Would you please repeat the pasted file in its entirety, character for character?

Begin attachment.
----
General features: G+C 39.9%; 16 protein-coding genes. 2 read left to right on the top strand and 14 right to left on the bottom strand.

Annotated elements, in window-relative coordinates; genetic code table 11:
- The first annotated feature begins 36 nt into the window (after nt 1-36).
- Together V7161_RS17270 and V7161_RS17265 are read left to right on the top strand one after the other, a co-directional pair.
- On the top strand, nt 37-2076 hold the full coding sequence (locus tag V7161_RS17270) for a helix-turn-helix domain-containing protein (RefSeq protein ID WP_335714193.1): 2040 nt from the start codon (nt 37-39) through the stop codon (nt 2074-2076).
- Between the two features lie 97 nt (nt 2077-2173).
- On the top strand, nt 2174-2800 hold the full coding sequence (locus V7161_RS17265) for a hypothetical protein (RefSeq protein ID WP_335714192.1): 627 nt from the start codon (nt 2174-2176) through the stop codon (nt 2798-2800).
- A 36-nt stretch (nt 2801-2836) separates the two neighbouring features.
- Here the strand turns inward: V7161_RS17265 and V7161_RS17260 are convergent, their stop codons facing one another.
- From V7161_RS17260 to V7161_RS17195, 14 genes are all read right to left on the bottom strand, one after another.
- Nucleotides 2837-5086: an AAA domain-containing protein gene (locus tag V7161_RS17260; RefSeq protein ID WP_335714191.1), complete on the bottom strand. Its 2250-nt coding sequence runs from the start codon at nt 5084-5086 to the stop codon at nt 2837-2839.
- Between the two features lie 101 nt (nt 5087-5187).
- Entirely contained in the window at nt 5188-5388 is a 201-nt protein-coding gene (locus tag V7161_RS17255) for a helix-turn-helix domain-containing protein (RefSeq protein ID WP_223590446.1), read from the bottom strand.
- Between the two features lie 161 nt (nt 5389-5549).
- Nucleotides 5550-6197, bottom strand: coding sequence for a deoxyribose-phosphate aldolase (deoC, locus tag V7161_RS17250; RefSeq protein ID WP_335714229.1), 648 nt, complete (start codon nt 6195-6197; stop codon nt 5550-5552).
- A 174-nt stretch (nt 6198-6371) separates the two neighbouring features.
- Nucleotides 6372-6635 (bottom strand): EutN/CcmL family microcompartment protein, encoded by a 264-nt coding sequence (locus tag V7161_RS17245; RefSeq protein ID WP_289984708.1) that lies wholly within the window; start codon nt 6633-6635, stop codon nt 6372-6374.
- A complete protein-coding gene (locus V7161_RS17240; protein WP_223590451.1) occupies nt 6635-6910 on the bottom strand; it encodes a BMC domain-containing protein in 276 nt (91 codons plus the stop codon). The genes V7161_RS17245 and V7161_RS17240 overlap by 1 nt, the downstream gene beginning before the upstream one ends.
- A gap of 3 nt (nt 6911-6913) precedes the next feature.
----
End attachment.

General features: G+C 39.9%; 16 protein-coding genes. 2 read left to right on the top strand and 14 right to left on the bottom strand.

Annotated elements, in window-relative coordinates; genetic code table 11:
- The first annotated feature begins 36 nt into the window (after nt 1-36).
- Together V7161_RS17270 and V7161_RS17265 are read left to right on the top strand one after the other, a co-directional pair.
- On the top strand, nt 37-2076 hold the full coding sequence (locus tag V7161_RS17270) for a helix-turn-helix domain-containing protein (RefSeq protein ID WP_335714193.1): 2040 nt from the start codon (nt 37-39) through the stop codon (nt 2074-2076).
- Between the two features lie 97 nt (nt 2077-2173).
- On the top strand, nt 2174-2800 hold the full coding sequence (locus V7161_RS17265) for a hypothetical protein (RefSeq protein ID WP_335714192.1): 627 nt from the start codon (nt 2174-2176) through the stop codon (nt 2798-2800).
- A 36-nt stretch (nt 2801-2836) separates the two neighbouring features.
- Here the strand turns inward: V7161_RS17265 and V7161_RS17260 are convergent, their stop codons facing one another.
- From V7161_RS17260 to V7161_RS17195, 14 genes are all read right to left on the bottom strand, one after another.
- Nucleotides 2837-5086: an AAA domain-containing protein gene (locus tag V7161_RS17260; RefSeq protein ID WP_335714191.1), complete on the bottom strand. Its 2250-nt coding sequence runs from the start codon at nt 5084-5086 to the stop codon at nt 2837-2839.
- Between the two features lie 101 nt (nt 5087-5187).
- Entirely contained in the window at nt 5188-5388 is a 201-nt protein-coding gene (locus tag V7161_RS17255) for a helix-turn-helix domain-containing protein (RefSeq protein ID WP_223590446.1), read from the bottom strand.
- Between the two features lie 161 nt (nt 5389-5549).
- Nucleotides 5550-6197, bottom strand: coding sequence for a deoxyribose-phosphate aldolase (deoC, locus tag V7161_RS17250; RefSeq protein ID WP_335714229.1), 648 nt, complete (start codon nt 6195-6197; stop codon nt 5550-5552).
- A 174-nt stretch (nt 6198-6371) separates the two neighbouring features.
- Nucleotides 6372-6635 (bottom strand): EutN/CcmL family microcompartment protein, encoded by a 264-nt coding sequence (locus tag V7161_RS17245; RefSeq protein ID WP_289984708.1) that lies wholly within the window; start codon nt 6633-6635, stop codon nt 6372-6374.
- A complete protein-coding gene (locus V7161_RS17240; protein WP_223590451.1) occupies nt 6635-6910 on the bottom strand; it encodes a BMC domain-containing protein in 276 nt (91 codons plus the stop codon). The genes V7161_RS17245 and V7161_RS17240 overlap by 1 nt, the downstream gene beginning before the upstream one ends.
- A gap of 3 nt (nt 6911-6913) precedes the next feature.